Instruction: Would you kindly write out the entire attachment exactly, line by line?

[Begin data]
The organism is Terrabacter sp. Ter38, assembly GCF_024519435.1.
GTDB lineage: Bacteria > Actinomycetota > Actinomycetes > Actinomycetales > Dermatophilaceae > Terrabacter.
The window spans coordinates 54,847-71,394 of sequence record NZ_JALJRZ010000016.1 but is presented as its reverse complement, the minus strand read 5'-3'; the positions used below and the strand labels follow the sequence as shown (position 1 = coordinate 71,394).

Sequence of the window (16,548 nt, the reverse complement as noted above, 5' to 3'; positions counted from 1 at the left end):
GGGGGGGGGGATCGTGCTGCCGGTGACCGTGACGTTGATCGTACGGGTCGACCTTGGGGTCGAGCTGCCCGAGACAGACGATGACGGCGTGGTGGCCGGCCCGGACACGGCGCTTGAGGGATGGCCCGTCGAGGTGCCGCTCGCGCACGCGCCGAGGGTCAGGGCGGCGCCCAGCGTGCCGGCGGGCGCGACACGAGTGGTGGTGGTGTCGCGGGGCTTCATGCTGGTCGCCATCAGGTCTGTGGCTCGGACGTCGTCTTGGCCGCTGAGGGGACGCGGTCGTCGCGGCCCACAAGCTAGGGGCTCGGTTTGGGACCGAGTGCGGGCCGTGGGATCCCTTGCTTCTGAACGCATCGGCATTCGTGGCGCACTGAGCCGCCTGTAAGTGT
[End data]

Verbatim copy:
The organism is Terrabacter sp. Ter38, assembly GCF_024519435.1.
GTDB lineage: Bacteria > Actinomycetota > Actinomycetes > Actinomycetales > Dermatophilaceae > Terrabacter.
The window spans coordinates 54,847-71,394 of sequence record NZ_JALJRZ010000016.1 but is presented as its reverse complement, the minus strand read 5'-3'; the positions used below and the strand labels follow the sequence as shown (position 1 = coordinate 71,394).

Sequence of the window (16,548 nt, the reverse complement as noted above, 5' to 3'; positions counted from 1 at the left end):
GGGGGGGGGGATCGTGCTGCCGGTGACCGTGACGTTGATCGTACGGGTCGACCTTGGGGTCGAGCTGCCCGAGACAGACGATGACGGCGTGGTGGCCGGCCCGGACACGGCGCTTGAGGGATGGCCCGTCGAGGTGCCGCTCGCGCACGCGCCGAGGGTCAGGGCGGCGCCCAGCGTGCCGGCGGGCGCGACACGAGTGGTGGTGGTGTCGCGGGGCTTCATGCTGGTCGCCATCAGGTCTGTGGCTCGGACGTCGTCTTGGCCGCTGAGGGGACGCGGTCGTCGCGGCCCACAAGCTAGGGGCTCGGTTTGGGACCGAGTGCGGGCCGTGGGATCCCTTGCTTCTGAACGCATCGGCATTCGTGGCGCACTGAGCCGCCTGTAAGTGT